Za warudo

Meaning

What does Za warudo mean?

Za Warudo is a reference to the famous manga/anime series JoJo’s Bizarre Adventure. The phrase is derived from a scene in the series where the main antagonist, Dio Brando, uses his stand known as “The World” to stop time and gain an advantage over his opponent, Jotaro Kujo.
Due to the Japanese pronunciation of the English word “the world”, it sounded like “Za Warudo” and became a popular catchphrase among fans. The popularity of this phrase has even led to the creation of a popular “WRYYYY” meme with Pepe the Frog making reference to that same scene.

ZA WARUDO!

Origin

What's the origin of Za warudo?

The origin of “Za Warudo” can be traced back to the manga series JoJo’s Bizarre Adventure. In the 248th chapter of the manga, which was released in 1991, a character named Dio Brando uses a stand called “The World”. The stand’s name is written as “Za Warudo” in Japanese, which translates to “The World” in English.
The animated scene featuring Dio’s use of “Za Warudo” came later in the anime OVA adaptation called Stardust Crusaders. The anime ran between 1992-1994, and the fight scene where Dio uses his stand to stop time and attack the protagonist Jotaro Kujo aired at the end of 1994.
Since then, “Za Warudo” has become a popular meme among fans of JoJo’s Bizarre Adventure and internet culture as a whole. It’s often used in videos or images that depict someone freezing time or stopping something in its tracks.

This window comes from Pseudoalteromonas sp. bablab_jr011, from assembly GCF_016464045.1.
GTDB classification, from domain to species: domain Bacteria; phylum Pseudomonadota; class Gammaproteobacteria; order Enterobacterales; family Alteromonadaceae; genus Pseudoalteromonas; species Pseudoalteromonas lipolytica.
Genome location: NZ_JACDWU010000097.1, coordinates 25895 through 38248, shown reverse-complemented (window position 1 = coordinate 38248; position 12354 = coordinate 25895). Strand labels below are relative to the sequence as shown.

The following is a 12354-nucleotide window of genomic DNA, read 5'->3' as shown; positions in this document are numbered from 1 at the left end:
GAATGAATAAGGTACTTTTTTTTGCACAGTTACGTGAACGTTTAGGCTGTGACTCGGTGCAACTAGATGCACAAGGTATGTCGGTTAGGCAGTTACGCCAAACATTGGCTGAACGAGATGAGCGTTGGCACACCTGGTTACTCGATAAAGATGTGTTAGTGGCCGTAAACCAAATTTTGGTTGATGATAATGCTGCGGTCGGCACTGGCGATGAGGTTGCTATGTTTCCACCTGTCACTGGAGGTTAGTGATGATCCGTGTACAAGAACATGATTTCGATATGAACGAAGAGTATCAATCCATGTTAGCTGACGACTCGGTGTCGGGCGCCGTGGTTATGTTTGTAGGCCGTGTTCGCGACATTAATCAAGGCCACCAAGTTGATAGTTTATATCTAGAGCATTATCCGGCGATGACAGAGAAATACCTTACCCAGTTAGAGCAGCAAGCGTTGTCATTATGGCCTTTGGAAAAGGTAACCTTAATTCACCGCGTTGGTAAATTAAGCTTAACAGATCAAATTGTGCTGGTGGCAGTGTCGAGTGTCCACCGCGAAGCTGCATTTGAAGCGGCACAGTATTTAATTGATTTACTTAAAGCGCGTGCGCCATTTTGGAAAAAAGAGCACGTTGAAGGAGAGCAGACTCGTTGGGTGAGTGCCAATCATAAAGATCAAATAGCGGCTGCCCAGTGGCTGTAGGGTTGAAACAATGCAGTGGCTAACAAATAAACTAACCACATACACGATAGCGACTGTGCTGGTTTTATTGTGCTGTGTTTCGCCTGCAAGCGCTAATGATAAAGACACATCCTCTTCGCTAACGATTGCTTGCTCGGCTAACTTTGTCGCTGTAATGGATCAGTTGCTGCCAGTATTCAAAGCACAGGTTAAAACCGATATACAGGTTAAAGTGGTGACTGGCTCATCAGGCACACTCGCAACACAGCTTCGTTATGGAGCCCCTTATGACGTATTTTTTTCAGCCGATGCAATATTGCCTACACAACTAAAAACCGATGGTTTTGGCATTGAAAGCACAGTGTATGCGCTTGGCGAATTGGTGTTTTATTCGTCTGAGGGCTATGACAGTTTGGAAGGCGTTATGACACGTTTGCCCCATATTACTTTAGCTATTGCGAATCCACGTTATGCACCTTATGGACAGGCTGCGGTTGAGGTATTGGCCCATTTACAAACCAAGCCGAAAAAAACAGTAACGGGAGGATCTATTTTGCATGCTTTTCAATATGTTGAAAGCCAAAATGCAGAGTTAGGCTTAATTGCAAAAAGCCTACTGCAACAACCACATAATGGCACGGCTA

In fact, there was even a tournament fighter game released that references this iconic fight scene. The game is called JoJo’s Bizarre Adventure: All-Star Battle R and features playable characters from the series, including Dio with his infamous stand “Za Warudo”.

Spread & Usage

How did Za warudo spread?

Since the debut of the official JoJo’s Bizarre Adventure: Stardust Crusaders anime in 2014, “Za Warudo” has been gaining increased attention online. The phrase was featured in the final episodes of the show.

Since then, “Za Warudo” has spread like wildfire, appearing all over YouTube videos, image sharing sites like 9GAG and Reddit and in conversations between anime and manga fans and hardcore Otakus. Some have even gone as far as to create their own remixes or versions of the meme.

External resources

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